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The terminal velocity of a free-falling human depends on the mass and density of the person. In general, the heavier the body, the longer it can accelerate before drag holds it at a constant speed. For a typical human, t... More »

www.reference.com Science Human Anatomy

Terminal velocity is the maximum velocity an object reaches when it is falling under the force of gravity or another constant driving force. The object is subject to a resistance that increases as the velocity increases,... More »

www.reference.com Science Physics Motion & Mechanics

The terminal velocity of the average-sized house cat is 60 miles per hour. This is assuming that the cat has all four limbs extended, increasing its drag relative to its weight. More »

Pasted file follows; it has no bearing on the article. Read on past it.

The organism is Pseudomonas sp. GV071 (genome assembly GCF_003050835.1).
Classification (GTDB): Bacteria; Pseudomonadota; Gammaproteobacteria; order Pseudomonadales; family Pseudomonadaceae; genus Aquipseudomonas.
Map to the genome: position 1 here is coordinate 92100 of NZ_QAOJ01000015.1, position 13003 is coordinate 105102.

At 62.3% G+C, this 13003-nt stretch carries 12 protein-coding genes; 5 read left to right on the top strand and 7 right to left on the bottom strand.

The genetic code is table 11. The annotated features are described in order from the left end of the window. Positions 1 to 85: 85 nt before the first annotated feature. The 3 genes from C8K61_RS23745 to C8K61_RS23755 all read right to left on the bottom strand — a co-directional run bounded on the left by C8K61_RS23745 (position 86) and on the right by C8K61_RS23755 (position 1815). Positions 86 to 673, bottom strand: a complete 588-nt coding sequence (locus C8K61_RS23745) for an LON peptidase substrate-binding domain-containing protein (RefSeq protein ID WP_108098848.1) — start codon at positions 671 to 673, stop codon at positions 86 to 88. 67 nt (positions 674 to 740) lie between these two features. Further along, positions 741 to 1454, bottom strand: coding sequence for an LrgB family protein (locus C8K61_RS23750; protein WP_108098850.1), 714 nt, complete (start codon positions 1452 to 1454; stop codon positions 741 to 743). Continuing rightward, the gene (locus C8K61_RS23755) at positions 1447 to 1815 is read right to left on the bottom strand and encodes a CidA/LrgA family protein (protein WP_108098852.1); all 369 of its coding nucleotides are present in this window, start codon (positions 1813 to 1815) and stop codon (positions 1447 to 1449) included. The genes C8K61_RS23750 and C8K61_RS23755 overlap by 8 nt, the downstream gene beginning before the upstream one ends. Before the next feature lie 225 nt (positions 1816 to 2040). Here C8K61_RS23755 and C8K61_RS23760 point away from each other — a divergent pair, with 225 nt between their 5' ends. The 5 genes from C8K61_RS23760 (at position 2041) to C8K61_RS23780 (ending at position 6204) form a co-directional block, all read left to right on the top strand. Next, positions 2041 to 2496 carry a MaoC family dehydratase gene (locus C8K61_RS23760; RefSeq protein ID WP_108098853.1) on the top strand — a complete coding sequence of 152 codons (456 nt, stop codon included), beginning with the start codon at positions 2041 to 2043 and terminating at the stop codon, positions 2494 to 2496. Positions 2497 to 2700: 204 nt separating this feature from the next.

www.reference.com Pets & Animals Pets Cats
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Unlike other parts of the human body, the ears and nose continue to grow for a person's entire life. This is because the nose and ears contain cartilage, which never stops growing. More »

www.reference.com Science Human Anatomy

A calcified granuloma is an area of inflammation in tissue that has calcified over time until it has the same density as bone. The most common cause for a granuloma in the lungs is a fungal infection called histoplasmosi... More »

www.reference.com Science Human Anatomy

The density of muscle is about 18 percent greater than that of fat. So while a pound of fat and a pound of muscle weigh the same amount, five pounds of muscle occupy approximately the same amount of space as four pounds ... More »

www.reference.com Science Human Anatomy

How people float is based on their specific density, so people who float have a lower density than people who don't float well. Specifically, people with a higher fat content in their bodies float better than people with... More »

www.reference.com Science Human Anatomy